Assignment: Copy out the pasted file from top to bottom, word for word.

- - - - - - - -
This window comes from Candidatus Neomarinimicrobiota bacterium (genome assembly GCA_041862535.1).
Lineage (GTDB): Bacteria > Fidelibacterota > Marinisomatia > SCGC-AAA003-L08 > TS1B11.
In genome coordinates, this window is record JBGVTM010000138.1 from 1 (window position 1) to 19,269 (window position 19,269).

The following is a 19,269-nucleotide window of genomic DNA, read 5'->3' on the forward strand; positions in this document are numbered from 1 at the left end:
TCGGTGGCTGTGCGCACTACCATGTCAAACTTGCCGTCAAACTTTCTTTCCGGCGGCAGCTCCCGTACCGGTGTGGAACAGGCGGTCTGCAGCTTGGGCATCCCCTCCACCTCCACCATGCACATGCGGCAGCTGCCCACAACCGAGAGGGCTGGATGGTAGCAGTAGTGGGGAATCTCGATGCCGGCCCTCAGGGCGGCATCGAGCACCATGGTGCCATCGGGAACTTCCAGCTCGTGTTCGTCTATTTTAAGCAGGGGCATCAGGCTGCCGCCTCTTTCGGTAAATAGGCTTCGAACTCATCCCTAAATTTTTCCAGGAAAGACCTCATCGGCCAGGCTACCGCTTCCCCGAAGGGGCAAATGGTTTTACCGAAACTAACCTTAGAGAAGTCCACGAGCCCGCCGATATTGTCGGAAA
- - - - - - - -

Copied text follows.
This window comes from Candidatus Neomarinimicrobiota bacterium (genome assembly GCA_041862535.1).
Lineage (GTDB): Bacteria > Fidelibacterota > Marinisomatia > SCGC-AAA003-L08 > TS1B11.
In genome coordinates, this window is record JBGVTM010000138.1 from 1 (window position 1) to 19,269 (window position 19,269).

The following is a 19,269-nucleotide window of genomic DNA, read 5'->3' on the forward strand; positions in this document are numbered from 1 at the left end:
TCGGTGGCTGTGCGCACTACCATGTCAAACTTGCCGTCAAACTTTCTTTCCGGCGGCAGCTCCCGTACCGGTGTGGAACAGGCGGTCTGCAGCTTGGGCATCCCCTCCACCTCCACCATGCACATGCGGCAGCTGCCCACAACCGAGAGGGCTGGATGGTAGCAGTAGTGGGGAATCTCGATGCCGGCCCTCAGGGCGGCATCGAGCACCATGGTGCCATCGGGAACTTCCAGCTCGTGTTCGTCTATTTTAAGCAGGGGCATCAGGCTGCCGCCTCTTTCGGTAAATAGGCTTCGAACTCATCCCTAAATTTTTCCAGGAAAGACCTCATCGGCCAGGCTACCGCTTCCCCGAAGGGGCAAATGGTTTTACCGAAACTAACCTTAGAGAAGTCCACGAGCCCGCCGATATTGTCGGAAA